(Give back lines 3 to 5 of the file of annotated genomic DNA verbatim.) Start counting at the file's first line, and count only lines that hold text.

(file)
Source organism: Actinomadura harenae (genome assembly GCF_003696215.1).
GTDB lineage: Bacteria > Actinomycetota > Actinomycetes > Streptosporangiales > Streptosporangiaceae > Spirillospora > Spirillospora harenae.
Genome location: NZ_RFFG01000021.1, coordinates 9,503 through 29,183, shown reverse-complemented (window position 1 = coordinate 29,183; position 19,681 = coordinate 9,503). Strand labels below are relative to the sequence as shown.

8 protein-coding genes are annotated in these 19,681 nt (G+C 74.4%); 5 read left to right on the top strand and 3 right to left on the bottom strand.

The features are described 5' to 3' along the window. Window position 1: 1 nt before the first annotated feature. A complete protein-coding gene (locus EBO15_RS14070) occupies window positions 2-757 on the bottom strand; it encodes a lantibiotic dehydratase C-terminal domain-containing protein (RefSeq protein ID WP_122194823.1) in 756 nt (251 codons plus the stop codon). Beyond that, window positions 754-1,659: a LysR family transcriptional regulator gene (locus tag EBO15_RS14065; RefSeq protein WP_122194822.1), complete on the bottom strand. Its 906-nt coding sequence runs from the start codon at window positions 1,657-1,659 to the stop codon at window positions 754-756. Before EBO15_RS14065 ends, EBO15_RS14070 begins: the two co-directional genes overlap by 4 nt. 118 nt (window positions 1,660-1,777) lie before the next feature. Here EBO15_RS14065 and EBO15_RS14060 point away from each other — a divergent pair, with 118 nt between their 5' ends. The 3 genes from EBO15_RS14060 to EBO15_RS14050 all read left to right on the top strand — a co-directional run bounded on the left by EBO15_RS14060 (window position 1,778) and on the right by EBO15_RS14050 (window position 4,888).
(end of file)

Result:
Genome location: NZ_RFFG01000021.1, coordinates 9,503 through 29,183, shown reverse-complemented (window position 1 = coordinate 29,183; position 19,681 = coordinate 9,503). Strand labels below are relative to the sequence as shown.

8 protein-coding genes are annotated in these 19,681 nt (G+C 74.4%); 5 read left to right on the top strand and 3 right to left on the bottom strand.

The features are described 5' to 3' along the window. Window position 1: 1 nt before the first annotated feature. A complete protein-coding gene (locus EBO15_RS14070) occupies window positions 2-757 on the bottom strand; it encodes a lantibiotic dehydratase C-terminal domain-containing protein (RefSeq protein ID WP_122194823.1) in 756 nt (251 codons plus the stop codon). Beyond that, window positions 754-1,659: a LysR family transcriptional regulator gene (locus tag EBO15_RS14065; RefSeq protein WP_122194822.1), complete on the bottom strand. Its 906-nt coding sequence runs from the start codon at window positions 1,657-1,659 to the stop codon at window positions 754-756. Before EBO15_RS14065 ends, EBO15_RS14070 begins: the two co-directional genes overlap by 4 nt. 118 nt (window positions 1,660-1,777) lie before the next feature. Here EBO15_RS14065 and EBO15_RS14060 point away from each other — a divergent pair, with 118 nt between their 5' ends. The 3 genes from EBO15_RS14060 to EBO15_RS14050 all read left to right on the top strand — a co-directional run bounded on the left by EBO15_RS14060 (window position 1,778) and on the right by EBO15_RS14050 (window position 4,888).